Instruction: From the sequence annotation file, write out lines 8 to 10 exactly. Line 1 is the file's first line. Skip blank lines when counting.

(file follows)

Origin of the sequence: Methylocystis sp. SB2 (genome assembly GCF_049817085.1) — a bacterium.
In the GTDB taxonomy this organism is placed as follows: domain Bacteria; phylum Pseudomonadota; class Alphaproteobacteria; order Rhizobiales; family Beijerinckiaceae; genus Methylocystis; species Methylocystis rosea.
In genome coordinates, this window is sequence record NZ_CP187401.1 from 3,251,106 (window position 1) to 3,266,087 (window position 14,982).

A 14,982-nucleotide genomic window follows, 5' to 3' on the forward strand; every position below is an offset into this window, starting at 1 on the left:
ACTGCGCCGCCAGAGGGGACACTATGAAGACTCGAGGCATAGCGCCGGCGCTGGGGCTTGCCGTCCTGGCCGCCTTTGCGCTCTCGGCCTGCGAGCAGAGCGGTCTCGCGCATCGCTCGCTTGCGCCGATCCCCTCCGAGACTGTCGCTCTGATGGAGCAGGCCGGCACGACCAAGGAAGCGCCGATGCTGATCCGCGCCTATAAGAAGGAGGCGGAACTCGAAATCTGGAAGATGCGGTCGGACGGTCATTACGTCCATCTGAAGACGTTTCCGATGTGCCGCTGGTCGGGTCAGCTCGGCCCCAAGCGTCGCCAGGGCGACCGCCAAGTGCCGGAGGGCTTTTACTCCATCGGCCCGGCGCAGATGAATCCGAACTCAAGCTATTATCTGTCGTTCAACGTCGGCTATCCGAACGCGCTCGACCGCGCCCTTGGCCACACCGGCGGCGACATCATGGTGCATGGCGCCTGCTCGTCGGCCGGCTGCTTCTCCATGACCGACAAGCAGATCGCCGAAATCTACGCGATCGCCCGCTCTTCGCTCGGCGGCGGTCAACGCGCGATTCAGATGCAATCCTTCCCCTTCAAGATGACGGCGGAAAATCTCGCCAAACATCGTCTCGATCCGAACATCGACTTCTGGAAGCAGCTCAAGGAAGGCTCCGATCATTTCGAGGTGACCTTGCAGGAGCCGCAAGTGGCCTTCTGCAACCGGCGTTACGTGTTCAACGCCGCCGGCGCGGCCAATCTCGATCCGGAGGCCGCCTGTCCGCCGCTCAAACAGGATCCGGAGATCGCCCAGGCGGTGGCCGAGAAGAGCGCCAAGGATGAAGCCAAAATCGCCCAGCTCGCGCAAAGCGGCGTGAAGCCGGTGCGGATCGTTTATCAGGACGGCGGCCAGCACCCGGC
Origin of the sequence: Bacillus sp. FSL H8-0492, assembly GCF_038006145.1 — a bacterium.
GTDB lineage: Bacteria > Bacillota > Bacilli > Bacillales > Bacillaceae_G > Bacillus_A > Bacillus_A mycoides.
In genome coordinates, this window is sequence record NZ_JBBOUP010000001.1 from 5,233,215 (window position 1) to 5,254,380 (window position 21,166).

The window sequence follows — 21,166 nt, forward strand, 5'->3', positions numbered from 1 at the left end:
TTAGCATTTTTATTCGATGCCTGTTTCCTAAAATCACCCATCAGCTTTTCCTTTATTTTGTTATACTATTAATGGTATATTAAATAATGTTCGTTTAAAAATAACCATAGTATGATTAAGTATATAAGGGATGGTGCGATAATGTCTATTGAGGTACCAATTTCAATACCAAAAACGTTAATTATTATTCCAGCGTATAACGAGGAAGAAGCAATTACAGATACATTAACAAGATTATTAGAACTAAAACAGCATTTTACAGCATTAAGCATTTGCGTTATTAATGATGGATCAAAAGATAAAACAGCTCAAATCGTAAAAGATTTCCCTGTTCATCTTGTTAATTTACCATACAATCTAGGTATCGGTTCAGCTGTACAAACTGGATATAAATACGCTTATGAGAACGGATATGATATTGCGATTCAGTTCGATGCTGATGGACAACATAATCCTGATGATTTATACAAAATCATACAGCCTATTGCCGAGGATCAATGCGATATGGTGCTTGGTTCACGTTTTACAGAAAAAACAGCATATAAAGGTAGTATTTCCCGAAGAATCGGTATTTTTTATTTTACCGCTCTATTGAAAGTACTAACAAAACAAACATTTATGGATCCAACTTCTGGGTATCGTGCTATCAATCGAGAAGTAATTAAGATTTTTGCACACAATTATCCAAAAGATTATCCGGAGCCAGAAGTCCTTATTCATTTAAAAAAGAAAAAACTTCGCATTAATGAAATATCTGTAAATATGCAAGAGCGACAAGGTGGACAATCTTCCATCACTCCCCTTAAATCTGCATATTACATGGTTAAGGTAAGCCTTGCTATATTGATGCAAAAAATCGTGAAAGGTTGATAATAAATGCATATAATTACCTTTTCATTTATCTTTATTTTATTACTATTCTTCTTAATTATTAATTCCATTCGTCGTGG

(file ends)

In genome coordinates, this window is sequence record NZ_JBBOUP010000001.1 from 5,233,215 (window position 1) to 5,254,380 (window position 21,166).

The window sequence follows — 21,166 nt, forward strand, 5'->3', positions numbered from 1 at the left end:
TTAGCATTTTTATTCGATGCCTGTTTCCTAAAATCACCCATCAGCTTTTCCTTTATTTTGTTATACTATTAATGGTATATTAAATAATGTTCGTTTAAAAATAACCATAGTATGATTAAGTATATAAGGGATGGTGCGATAATGTCTATTGAGGTACCAATTTCAATACCAAAAACGTTAATTATTATTCCAGCGTATAACGAGGAAGAAGCAATTACAGATACATTAACAAGATTATTAGAACTAAAACAGCATTTTACAGCATTAAGCATTTGCGTTATTAATGATGGATCAAAAGATAAAACAGCTCAAATCGTAAAAGATTTCCCTGTTCATCTTGTTAATTTACCATACAATCTAGGTATCGGTTCAGCTGTACAAACTGGATATAAATACGCTTATGAGAACGGATATGATATTGCGATTCAGTTCGATGCTGATGGACAACATAATCCTGATGATTTATACAAAATCATACAGCCTATTGCCGAGGATCAATGCGATATGGTGCTTGGTTCACGTTTTACAGAAAAAACAGCATATAAAGGTAGTATTTCCCGAAGAATCGGTATTTTTTATTTTACCGCTCTATTGAAAGTACTAACAAAACAAACATTTATGGATCCAACTTCTGGGTATCGTGCTATCAATCGAGAAGTAATTAAGATTTTTGCACACAATTATCCAAAAGATTATCCGGAGCCAGAAGTCCTTATTCATTTAAAAAAGAAAAAACTTCGCATTAATGAAATATCTGTAAATATGCAAGAGCGACAAGGTGGACAATCTTCCATCACTCCCCTTAAATCTGCATATTACATGGTTAAGGTAAGCCTTGCTATATTGATGCAAAAAATCGTGAAAGGTTGATAATAAATGCATATAATTACCTTTTCATTTATCTTTATTTTATTACTATTCTTCTTAATTATTAATTCCATTCGTCGTGG